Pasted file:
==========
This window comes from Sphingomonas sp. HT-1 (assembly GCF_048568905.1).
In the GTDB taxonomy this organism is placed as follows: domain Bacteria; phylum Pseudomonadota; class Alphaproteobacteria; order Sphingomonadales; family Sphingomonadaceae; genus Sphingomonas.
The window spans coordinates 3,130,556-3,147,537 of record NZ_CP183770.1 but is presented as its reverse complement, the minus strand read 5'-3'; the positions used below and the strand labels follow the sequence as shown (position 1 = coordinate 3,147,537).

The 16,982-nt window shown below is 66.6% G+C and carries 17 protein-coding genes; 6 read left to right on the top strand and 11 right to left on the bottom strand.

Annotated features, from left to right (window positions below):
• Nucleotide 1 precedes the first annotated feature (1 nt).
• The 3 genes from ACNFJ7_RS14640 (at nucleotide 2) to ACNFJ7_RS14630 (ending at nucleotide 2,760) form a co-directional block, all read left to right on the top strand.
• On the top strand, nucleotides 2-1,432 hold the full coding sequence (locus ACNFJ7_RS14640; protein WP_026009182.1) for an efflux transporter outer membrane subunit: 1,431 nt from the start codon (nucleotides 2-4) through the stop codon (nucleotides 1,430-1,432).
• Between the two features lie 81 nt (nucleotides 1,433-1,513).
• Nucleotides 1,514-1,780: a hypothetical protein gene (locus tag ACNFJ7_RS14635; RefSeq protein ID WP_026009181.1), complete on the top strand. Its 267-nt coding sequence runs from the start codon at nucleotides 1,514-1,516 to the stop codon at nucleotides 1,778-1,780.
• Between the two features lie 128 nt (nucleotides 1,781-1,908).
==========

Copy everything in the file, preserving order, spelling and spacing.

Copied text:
This window comes from Sphingomonas sp. HT-1 (assembly GCF_048568905.1).
In the GTDB taxonomy this organism is placed as follows: domain Bacteria; phylum Pseudomonadota; class Alphaproteobacteria; order Sphingomonadales; family Sphingomonadaceae; genus Sphingomonas.
The window spans coordinates 3,130,556-3,147,537 of record NZ_CP183770.1 but is presented as its reverse complement, the minus strand read 5'-3'; the positions used below and the strand labels follow the sequence as shown (position 1 = coordinate 3,147,537).

The 16,982-nt window shown below is 66.6% G+C and carries 17 protein-coding genes; 6 read left to right on the top strand and 11 right to left on the bottom strand.

Annotated features, from left to right (window positions below):
• Nucleotide 1 precedes the first annotated feature (1 nt).
• The 3 genes from ACNFJ7_RS14640 (at nucleotide 2) to ACNFJ7_RS14630 (ending at nucleotide 2,760) form a co-directional block, all read left to right on the top strand.
• On the top strand, nucleotides 2-1,432 hold the full coding sequence (locus ACNFJ7_RS14640; protein WP_026009182.1) for an efflux transporter outer membrane subunit: 1,431 nt from the start codon (nucleotides 2-4) through the stop codon (nucleotides 1,430-1,432).
• Between the two features lie 81 nt (nucleotides 1,433-1,513).
• Nucleotides 1,514-1,780: a hypothetical protein gene (locus tag ACNFJ7_RS14635; RefSeq protein ID WP_026009181.1), complete on the top strand. Its 267-nt coding sequence runs from the start codon at nucleotides 1,514-1,516 to the stop codon at nucleotides 1,778-1,780.
• Between the two features lie 128 nt (nucleotides 1,781-1,908).